They heat up fast and can be used on very high temperatures.
They are dishwasher safe and oven safe as long as the handles are all stainless steel.


The high-end pots are expensive.
Stainless steel doesn’t distribute heat as well as some other materials unless you buy the high-end lines that add aluminum or copper cores to help this.
They don't retain heat long either.
They are tougher to clean (see above comment about eggs), but you can use an SOS pad or steel wool to scrub and they will look like new.
They don't look pretty on your table if you're going for that, but they do look nice hanging on a pot rack.


I don't own a copper pot. I am waiting to buy one in France. I don't want one bad enough to just buy one. I want one from France. Period.


Well, they are gorgeous! They look fabulous hanging on a pot rack.
Great heat retention properties and cooks food evenly.
They come in a huge variety of sizes and kinds and you can pass them down to future generations.


Prepare to sign away your first-born. They are not cheap.
You definitely cannot put them in the dishwasher.
They require polishing with lemon or vinegar and salt to keep them in good condition. Although some people love the patina they develop when they haven't been polished. (Shaye)
They react with acidic and alkaline foods unless you get pans with stainless steel on the inside.


We all love a nonstick skillet! Who doesn't love something you can just wipe out with a paper towel? But Teflon- or similarly-coated pans have had their share of controversy over the years. There are still advantages to cooking with them as long as you keep a few rules in mind.


The most obvious benefit is wait for it.........they’re nonstick. The material is easy to clean.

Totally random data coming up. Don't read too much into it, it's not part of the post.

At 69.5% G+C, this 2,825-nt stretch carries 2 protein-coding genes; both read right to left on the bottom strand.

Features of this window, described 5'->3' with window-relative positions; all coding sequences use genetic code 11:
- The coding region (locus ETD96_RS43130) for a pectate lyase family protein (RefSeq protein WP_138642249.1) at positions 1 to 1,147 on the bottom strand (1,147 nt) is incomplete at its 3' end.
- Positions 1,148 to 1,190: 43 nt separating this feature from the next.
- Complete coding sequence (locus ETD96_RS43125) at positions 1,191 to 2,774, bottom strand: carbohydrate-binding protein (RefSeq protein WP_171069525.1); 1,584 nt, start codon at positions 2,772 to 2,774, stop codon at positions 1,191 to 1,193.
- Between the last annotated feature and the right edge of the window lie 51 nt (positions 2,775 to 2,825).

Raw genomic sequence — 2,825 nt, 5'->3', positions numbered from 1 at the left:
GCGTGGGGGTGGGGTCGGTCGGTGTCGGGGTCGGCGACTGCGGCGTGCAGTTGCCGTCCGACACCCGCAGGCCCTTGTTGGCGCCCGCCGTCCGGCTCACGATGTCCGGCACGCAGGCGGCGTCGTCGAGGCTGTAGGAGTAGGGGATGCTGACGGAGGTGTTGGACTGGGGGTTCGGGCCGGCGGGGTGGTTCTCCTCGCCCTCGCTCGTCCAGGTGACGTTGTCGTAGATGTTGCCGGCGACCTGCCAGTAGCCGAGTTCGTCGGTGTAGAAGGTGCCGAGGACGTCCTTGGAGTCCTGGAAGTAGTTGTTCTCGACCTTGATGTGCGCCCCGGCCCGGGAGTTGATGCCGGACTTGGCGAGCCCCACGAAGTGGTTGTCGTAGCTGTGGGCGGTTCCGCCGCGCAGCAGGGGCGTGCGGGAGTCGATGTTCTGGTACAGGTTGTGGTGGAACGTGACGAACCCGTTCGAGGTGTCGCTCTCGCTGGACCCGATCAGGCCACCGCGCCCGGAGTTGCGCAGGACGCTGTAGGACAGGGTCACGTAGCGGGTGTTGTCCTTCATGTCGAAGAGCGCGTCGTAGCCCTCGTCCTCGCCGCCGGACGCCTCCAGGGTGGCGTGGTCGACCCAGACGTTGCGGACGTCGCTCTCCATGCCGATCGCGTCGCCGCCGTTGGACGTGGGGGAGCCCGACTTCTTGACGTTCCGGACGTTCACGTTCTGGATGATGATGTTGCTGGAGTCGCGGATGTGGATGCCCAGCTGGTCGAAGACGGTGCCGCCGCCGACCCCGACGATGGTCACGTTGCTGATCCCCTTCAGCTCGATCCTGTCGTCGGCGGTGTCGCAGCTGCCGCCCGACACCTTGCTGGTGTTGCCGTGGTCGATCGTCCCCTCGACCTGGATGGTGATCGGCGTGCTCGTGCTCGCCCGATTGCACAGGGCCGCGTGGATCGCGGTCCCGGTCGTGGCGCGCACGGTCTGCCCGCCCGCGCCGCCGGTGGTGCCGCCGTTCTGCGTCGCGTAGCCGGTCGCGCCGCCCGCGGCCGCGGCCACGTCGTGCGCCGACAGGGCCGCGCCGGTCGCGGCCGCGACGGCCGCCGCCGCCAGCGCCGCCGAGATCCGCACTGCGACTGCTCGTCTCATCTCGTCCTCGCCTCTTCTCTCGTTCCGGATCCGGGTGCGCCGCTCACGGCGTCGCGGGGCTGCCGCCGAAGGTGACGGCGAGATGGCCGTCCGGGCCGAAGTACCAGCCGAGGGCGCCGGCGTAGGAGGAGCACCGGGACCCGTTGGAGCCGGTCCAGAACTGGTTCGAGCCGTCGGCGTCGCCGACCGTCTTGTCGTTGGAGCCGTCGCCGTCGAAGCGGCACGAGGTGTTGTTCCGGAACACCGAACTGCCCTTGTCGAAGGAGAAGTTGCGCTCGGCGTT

They require less fat when cooking.
They are not expensive.
They come in a wide variety of shapes and sizes.
You can put them in the dishwasher.


Once the coating chips, the high heat is believed to expose food to toxic chemicals often used in nonstick cookware (PFOA and PTFE, referred to as Teflon). Whenever possible, buy nonstick pans that don’t use these harmful compounds. However, they’re usually more expensive. The rule “you get what you pay for” especially applies here. Avoid heating without oil and don’t use too high of heat and you’ll get more out of this cooking material.


I feel better about using these pans than regular nonstick pans. In fact, I just bought two new skillets for $50 for the set on Amazon. So far, I love them with one caveat which I will point out below.
While often referred to as ceramic nonstick cookware, they are actually often aluminum with silicone finishes that have a ceramic-like texture. They are free of chemicals like PTFE and PFOA and thought to be more environmentally friendly.


They are nonstick, though not as nonstick as regular nonstick pans.
They are not incredibly expensive.
They are lightweight.


The nonstick quality can fade over time.
Not dishwasher safe, but they do clean up easily, so you have to give them that.
You have to be careful how hot you let them get (see my caveat comment above).
You have to be careful what utensils you use in them.

#8 – GLASS

Most glass cookware are baking dishes – casserole dishes, pie plates, bread pans, etc.


You can see the food as it cooks, keeping a closer eye on progress.
They go from oven to table and usually look nice.


It’s not nonstick, and your food is more prone to burning.
Heat distribution is not really good


This is one material that I would caution you not to use. This was really popular in the 1960s and my mother had a whole set of them, but it is not good to cook in aluminum because of the whole aluminum and breast cancer/autism connection.

I use aluminum sheet pans and aluminum foil, but I always line the pans with parchment paper and put parchment paper between the foil and the food.



That's a hard question because it really depends on what you are going to cook and what your budget is.

If I was registering for bridal gifts, I would register for the following:

1 6-quart enameled cast iron Dutch oven

2 very nice (All Clad if possible) stainless steel sauce pans in different sizes with lids

1 nonstick ceramic 10- or 12-inch skillet

1 10-inch cast iron skillet

1 large stock pot with a lid

You can cook pretty much anything with this small amount of pots and pans.

Add in some baking dishes like.....

1 pie pan
1 bread pan (or meatloaf pan)
1 8x8 inch baking dish
1 9x13 inch baking dish
and you are set for a long time.